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Are Poinsettias as Dangerous as Everyone Says?

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Poinsettias are as indispensable to Christmas as evergreen trees and mistletoe. Every year, they come out of the greenhouses and off the store shelves into our homes, and every year, some well-meaning but factually-challenged aunt or family friend warns us that we shouldn’t have the plants out around the baby or the cat or the dog because they’re extremely poisonous.

This idea originated in 1919, when a 2-year-old child in Hawaii reportedly ate the leaves of a poinsettia and soon fell ill with diarrhea, vomiting, and delirium, and then died. While never confirmed as a case of poisoning, the story got repeated over and over and eventually the deadly poinsettia entered into modern urban mythology.

In reality, while Euphorbia pulcherrima is not something you want to be munching on, it’s certainly not a killer.

Since fingers were first pointed at it in Hawaii, plenty of research has been done on the poinsettia, and none of it has turned up anything to be alarmed about.

Lab Rats

Researchers have dosed animals with poinsettia leaves and flowers and applied the plant’s sap to their eyes and skin. They’ve observed their behavior and cut them open to examine their intestines. In these experiments and others, the ingested poinsettia never led to signs of poisoning (sap on the skin is another story, and we'll get to that in a minute).

The highest experimental dose of poinsettia that I was able to find in a study was 25 grams per kilogram of body weight, which led to no toxic effects in lab rats. The researchers who did this study say that, assuming no species variation in reactions, a 50-pound child/dog/enormous cat would need to eat about a pound and quarter of poinsettia leaves to reach that dosage.

Different animals do have different levels of tolerance for toxins, though, and scavengers like rats tend to be more tolerant than others. But because we can’t directly test poinsettia toxicity in humans in a lab—pesky ethics and all that—we have to rely on the animal model to give us an idea of toxicity. Even if we’re only in the ballpark, though, getting anywhere near that experimental dose would still require a person or pet to eat a few hundred poinsettia leaves, which are reportedly incredibly bitter and awful tasting.

Real World Cases

What researchers can also do to study toxicity in humans is look at cases of actual poisonings outside the lab. In 1996, researchers from the Pittsburgh Poison Center and several area universities combed through more than 22,000 poinsettia exposure cases reported to poison control centers (almost 94 percent of which involved children). They found no fatalities, and in 92.4 percent of the cases, the patients experienced no toxic effect. Most of the rest experienced only minor symptoms. Only one case was reported as having a “major effect,” but a closer review of that case led the researchers to think that that was a actually coding error in the records.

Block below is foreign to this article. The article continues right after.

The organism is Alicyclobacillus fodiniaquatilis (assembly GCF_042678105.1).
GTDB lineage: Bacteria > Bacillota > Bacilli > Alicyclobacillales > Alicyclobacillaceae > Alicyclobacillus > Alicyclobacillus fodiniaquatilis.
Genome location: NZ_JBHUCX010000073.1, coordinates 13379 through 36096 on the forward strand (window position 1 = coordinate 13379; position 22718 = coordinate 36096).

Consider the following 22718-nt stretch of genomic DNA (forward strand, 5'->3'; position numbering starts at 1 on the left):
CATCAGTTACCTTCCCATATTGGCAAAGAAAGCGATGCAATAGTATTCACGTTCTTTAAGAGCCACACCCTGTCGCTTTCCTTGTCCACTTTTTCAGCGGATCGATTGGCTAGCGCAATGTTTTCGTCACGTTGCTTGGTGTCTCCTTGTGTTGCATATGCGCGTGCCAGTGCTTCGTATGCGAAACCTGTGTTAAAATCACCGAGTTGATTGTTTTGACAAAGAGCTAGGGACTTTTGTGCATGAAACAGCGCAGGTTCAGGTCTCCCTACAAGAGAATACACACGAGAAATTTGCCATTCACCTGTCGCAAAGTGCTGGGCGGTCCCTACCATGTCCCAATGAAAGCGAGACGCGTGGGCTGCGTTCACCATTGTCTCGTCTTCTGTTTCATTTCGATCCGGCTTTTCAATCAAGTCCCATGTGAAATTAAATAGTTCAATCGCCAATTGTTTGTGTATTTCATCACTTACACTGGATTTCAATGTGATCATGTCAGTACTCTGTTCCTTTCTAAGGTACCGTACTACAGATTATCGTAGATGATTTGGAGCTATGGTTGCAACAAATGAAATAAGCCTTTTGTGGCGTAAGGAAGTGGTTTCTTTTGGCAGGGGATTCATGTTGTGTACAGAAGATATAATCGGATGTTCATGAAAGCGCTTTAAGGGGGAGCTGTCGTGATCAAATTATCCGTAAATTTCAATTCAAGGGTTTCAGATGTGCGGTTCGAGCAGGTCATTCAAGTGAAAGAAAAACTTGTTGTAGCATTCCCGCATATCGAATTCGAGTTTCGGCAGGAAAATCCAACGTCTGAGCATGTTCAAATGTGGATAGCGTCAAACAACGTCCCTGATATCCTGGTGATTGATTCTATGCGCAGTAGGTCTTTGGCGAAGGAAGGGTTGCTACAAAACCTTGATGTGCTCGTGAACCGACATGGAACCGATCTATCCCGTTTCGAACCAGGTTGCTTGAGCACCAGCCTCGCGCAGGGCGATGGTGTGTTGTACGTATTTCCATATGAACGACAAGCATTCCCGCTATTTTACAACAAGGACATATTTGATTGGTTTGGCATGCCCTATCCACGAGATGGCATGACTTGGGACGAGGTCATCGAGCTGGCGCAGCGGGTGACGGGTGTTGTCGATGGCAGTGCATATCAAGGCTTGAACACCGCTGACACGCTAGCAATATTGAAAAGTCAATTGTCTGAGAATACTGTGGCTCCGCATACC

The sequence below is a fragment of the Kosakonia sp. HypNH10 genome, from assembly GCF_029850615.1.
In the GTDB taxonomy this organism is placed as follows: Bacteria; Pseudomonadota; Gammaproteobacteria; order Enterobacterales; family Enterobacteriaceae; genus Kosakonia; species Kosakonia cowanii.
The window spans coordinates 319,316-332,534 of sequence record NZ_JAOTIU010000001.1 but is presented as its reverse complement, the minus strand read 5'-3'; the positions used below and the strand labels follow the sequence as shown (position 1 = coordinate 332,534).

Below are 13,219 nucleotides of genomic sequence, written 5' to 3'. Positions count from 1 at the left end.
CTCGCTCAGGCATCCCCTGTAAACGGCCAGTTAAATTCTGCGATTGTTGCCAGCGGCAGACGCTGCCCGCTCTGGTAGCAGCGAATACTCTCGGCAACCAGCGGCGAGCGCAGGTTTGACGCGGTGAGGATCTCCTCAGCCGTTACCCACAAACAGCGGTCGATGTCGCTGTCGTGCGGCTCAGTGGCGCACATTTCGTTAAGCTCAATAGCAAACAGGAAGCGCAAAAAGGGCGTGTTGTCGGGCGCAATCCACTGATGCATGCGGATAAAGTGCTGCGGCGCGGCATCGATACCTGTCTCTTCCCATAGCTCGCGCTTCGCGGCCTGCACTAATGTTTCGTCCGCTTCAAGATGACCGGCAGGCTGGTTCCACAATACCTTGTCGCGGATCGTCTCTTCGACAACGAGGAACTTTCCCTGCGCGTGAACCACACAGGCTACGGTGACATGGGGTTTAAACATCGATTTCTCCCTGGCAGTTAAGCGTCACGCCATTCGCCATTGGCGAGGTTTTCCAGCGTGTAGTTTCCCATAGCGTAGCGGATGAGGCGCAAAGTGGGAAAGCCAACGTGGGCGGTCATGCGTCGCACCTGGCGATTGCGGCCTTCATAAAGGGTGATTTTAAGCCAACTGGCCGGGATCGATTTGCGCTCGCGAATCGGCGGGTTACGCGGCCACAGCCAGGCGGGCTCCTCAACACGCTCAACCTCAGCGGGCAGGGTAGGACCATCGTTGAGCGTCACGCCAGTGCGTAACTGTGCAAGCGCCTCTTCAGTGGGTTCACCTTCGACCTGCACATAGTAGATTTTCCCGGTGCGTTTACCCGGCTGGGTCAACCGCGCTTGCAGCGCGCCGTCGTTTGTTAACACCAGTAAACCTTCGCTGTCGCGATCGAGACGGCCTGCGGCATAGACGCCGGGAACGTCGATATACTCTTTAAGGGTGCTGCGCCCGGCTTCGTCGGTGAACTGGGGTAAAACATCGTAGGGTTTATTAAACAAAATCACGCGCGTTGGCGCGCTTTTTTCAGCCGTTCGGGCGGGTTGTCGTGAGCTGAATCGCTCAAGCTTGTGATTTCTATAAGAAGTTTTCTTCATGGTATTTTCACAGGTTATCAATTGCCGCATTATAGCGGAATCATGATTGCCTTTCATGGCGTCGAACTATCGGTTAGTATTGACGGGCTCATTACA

Long story short: Despite Aunt Edna’s protests, the evidence says that poinsettias are so mildly toxic (if at all) that any amount a child or pet could bear to eat should be safe and will only result in minor to moderate symptoms like nausea and stomachache. The plant’s latex, though, can also irritate the skin and mucus membranes in both animals and humans, causing rashes and irritation. Unpleasant? Yes. Deadly? No.

Everything Else You Should Know About Poinsettias

The poinsettia originates in ancient Mexico, where the Aztecs cultivated it and called it cuitlaxochitl. They used extracts from its leaves to dye cloth, its sap to treat fevers, and the whole plant as a decoration and a symbol of purity in their religious ceremonies. The plant would not grow in their high-altitude capital, Tenochtitlan, so rulers would import them from lower-lying areas. Montezuma is said to have loved the plants so much that he sent caravans out to bring them back to his palace by the thousands.

In the 1820s, Joel R. Poinsett was appointed as the first U.S. ambassador to Mexico. In addition to diplomacy, he was interested in botany. Taken with the beauty of the red and green plants he saw, he sent cuttings from some back to his greenhouse at home, and American horticulturalists soon began breeding it and marketing it as a houseplant. In 1836, botanists’ magazines and other sources began identifying the plant by the common name poinsettia, a clear nod to the man who introduced it to the U.S.

Aside from Poinsett, probably no one did more to popularize the poinsettia in America than the Eckes. In 1900, German immigrant Albert Ecke and his family traveled through the U.S. on their way to open a health spa in Fiji. When they reached Los Angeles, they decided to stop the journey and settle down there. They planted orchards and fields of flowers, including chrysanthemums, gladioli, and poinsettias.